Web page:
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How to Make the Best Cocktail Ice

Sponsored by Tovolo from Spectrum Diversified Designs

The single most important ingredient in any drink isn’t the expensive spirit or even that freshly squeezed citrus juice. It’s the ice.

It doesn’t have to be perfectly clear or hand-cut, but you want the best quality ice possible in your craft cocktails.

a clear ice cube shaped like a tiki head.

What is craft ice?

Very simply, craft ice is ice that has been carefully created to improve your drinking experience. It’s high quality, thoughtfully crafted ice that optimally cools and dilutes drinks, making them taste their best.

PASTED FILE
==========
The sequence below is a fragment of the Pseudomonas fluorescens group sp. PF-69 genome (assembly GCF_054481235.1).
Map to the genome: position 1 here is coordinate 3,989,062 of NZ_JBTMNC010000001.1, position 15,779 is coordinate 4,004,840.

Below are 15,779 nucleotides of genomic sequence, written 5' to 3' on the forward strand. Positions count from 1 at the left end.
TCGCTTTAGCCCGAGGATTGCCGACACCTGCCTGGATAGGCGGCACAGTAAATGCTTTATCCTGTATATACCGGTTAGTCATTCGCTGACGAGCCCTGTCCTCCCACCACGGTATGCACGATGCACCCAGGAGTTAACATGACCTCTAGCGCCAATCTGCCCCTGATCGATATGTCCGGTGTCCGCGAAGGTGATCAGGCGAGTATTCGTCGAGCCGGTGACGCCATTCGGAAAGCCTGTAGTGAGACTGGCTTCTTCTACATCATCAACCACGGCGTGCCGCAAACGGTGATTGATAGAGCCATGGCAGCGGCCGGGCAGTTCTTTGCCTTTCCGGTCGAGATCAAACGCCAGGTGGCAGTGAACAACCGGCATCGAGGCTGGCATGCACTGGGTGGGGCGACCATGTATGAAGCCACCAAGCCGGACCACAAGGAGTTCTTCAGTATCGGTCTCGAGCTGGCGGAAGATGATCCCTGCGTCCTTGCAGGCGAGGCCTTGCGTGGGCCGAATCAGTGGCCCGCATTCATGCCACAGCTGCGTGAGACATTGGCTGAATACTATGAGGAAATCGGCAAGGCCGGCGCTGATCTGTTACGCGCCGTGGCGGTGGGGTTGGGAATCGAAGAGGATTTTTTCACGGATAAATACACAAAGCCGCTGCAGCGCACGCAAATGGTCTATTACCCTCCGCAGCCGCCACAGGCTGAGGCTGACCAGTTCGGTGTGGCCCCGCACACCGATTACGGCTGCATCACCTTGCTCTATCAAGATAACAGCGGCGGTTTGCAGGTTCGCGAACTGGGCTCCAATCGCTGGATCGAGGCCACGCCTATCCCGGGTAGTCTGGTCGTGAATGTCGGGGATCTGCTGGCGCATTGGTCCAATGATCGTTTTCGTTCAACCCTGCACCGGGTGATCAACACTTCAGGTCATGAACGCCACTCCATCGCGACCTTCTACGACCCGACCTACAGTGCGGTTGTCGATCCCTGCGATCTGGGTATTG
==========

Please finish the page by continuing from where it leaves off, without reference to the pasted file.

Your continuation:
The idea of custom ice or craft cocktail ice is relatively new, but the science behind it is not. The larger the ice cube, the more slowly it melts. A slower-melting ice cube means less water in your finished cocktail, making it taste less diluted. And a greater ice to liquid ratio in the glass means a drink that is colder quicker. No one likes a drink that’s watery and not quite cold. Cocktail ice lesson number one:

Use more ice

Fill your glass with ice. Use plenty of fresh, straight-from-the-freezer ice in your cocktail shaker or mixing glass. There’s a common misconception that adding more ice to the glass or shaker will make the drink more watered down. This would be true if you set the glass down and let all of that ice melt while you were sipping your drink.